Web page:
Your hosts, Lynn, Levon, Marie-Claude, and Marc (show video at bottom)
Birth tourism in Canada, a much bigger issue than thought
Birth tourism, passport babies, or the related anchor baby, are used to describe the concept of foreign women coming to a country with “birthright citizenship” in order to have their baby declared as a citizen of that country.
Canada is one of several countries which continues this concept, while the majority of countries around the world do not.
A Canadian passport would give access to a wide variety of social benefits, and much lower university costs for the child.
Thought to be an issue of very small concern, the federal government had felt it would be too costly to change the system to become more selective about given citizenship rights.
This new information shows there are at least five times more “passport babies” being born than previously thought, and that the numbers are increasing every year
Marc spoke to Andrew Griffith who discovered the new figures. He is an author and former senior official at Citizenship and Immigration Canada.
Canada sanctions 17 Saudis linked to Khashoggi murder
Canada has reacted to the murder of Saudi journalist and dissident Jamal Khashoggi, by putting sanctions of 17 Saudi officials believed to have had involvement in the man’s murder.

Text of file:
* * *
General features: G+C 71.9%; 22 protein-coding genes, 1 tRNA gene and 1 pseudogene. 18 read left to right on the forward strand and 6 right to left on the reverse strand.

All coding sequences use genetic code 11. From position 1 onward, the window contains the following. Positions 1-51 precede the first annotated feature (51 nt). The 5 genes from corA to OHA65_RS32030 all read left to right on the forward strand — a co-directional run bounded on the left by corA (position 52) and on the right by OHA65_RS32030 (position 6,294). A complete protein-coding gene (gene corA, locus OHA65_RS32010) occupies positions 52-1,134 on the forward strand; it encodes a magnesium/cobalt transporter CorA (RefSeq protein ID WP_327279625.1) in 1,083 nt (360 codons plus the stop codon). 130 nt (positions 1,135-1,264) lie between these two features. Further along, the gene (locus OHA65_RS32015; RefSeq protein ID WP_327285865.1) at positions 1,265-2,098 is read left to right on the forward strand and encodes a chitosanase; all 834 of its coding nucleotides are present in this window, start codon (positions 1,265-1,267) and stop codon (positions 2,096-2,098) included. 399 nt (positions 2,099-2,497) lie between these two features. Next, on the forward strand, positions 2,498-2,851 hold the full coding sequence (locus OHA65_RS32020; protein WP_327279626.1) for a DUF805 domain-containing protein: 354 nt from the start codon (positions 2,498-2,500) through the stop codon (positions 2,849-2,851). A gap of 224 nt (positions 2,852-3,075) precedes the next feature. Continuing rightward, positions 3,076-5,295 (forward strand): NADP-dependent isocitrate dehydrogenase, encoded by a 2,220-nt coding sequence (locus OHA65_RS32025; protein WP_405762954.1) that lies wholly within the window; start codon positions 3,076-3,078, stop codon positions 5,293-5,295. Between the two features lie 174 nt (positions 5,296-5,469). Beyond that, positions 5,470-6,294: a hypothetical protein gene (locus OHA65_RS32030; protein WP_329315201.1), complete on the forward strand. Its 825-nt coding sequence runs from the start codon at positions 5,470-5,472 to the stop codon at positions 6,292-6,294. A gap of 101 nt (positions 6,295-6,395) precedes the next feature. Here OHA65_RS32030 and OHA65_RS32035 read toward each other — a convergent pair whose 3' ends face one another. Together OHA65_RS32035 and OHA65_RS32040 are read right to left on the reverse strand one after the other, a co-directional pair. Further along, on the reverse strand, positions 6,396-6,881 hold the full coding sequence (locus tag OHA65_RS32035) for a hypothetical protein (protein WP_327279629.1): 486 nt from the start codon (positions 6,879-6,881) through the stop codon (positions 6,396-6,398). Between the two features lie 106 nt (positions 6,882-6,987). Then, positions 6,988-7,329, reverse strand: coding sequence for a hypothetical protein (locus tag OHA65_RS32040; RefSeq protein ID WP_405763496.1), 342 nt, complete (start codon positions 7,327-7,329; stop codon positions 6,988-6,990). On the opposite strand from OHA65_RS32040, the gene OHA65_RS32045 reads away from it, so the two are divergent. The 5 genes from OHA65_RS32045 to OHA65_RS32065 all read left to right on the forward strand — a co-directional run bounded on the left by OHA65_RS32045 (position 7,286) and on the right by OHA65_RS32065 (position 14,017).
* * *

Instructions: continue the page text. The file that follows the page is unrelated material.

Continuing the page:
While the CIA and and Turkish investigators believe the Saudi Crown Prince Mohammed bin Salman, M-B-S. ordered the killing, his name is not on the Canadian list.
Canada’s Foreign Minister Chrystia Freeland made the announcement of the sanctions.
In store, or online- How shopping affects your carbon footprint
This past weekend saw a flurry of shopping in N. America, first was the American “Black Friday” sales, a concept which for better or worse has spread to Canada, and then Monday was called “cyber Monday” for online shopping bargains.
Canadians are indeed big online shoppers , but what leaves a bigger carbon footprint- going to the store, or buying online?
Lynn spoke to Anika Kozlowski, an assistant professor of fashion design, ethics and sustainability at Ryerson University in Toronto about the carbon emissions we leave depending on how we shop.
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